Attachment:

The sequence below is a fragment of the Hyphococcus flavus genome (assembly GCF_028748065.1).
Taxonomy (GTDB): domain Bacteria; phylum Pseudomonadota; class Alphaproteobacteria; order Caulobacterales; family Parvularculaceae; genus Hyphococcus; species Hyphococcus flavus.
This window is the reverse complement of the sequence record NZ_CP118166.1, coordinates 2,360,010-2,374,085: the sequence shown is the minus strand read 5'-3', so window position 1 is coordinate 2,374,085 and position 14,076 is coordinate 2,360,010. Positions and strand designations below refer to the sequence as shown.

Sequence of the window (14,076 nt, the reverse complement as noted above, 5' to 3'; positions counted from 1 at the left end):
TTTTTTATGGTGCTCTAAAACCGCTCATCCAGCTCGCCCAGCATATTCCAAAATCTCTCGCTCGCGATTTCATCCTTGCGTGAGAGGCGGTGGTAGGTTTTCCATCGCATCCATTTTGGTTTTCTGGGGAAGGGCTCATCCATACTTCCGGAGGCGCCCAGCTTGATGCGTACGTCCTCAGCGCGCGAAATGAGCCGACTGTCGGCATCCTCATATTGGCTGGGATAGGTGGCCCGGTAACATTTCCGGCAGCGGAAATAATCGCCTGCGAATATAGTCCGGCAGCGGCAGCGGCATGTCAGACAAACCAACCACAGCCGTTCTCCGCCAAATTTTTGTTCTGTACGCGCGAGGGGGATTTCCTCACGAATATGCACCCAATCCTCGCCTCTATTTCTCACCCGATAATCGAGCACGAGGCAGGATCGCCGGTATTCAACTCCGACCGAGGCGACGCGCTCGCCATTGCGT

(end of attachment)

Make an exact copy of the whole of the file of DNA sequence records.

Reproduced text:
The sequence below is a fragment of the Hyphococcus flavus genome (assembly GCF_028748065.1).
Taxonomy (GTDB): domain Bacteria; phylum Pseudomonadota; class Alphaproteobacteria; order Caulobacterales; family Parvularculaceae; genus Hyphococcus; species Hyphococcus flavus.
This window is the reverse complement of the sequence record NZ_CP118166.1, coordinates 2,360,010-2,374,085: the sequence shown is the minus strand read 5'-3', so window position 1 is coordinate 2,374,085 and position 14,076 is coordinate 2,360,010. Positions and strand designations below refer to the sequence as shown.

Sequence of the window (14,076 nt, the reverse complement as noted above, 5' to 3'; positions counted from 1 at the left end):
TTTTTTATGGTGCTCTAAAACCGCTCATCCAGCTCGCCCAGCATATTCCAAAATCTCTCGCTCGCGATTTCATCCTTGCGTGAGAGGCGGTGGTAGGTTTTCCATCGCATCCATTTTGGTTTTCTGGGGAAGGGCTCATCCATACTTCCGGAGGCGCCCAGCTTGATGCGTACGTCCTCAGCGCGCGAAATGAGCCGACTGTCGGCATCCTCATATTGGCTGGGATAGGTGGCCCGGTAACATTTCCGGCAGCGGAAATAATCGCCTGCGAATATAGTCCGGCAGCGGCAGCGGCATGTCAGACAAACCAACCACAGCCGTTCTCCGCCAAATTTTTGTTCTGTACGCGCGAGGGGGATTTCCTCACGAATATGCACCCAATCCTCGCCTCTATTTCTCACCCGATAATCGAGCACGAGGCAGGATCGCCGGTATTCAACTCCGACCGAGGCGACGCGCTCGCCATTGCGT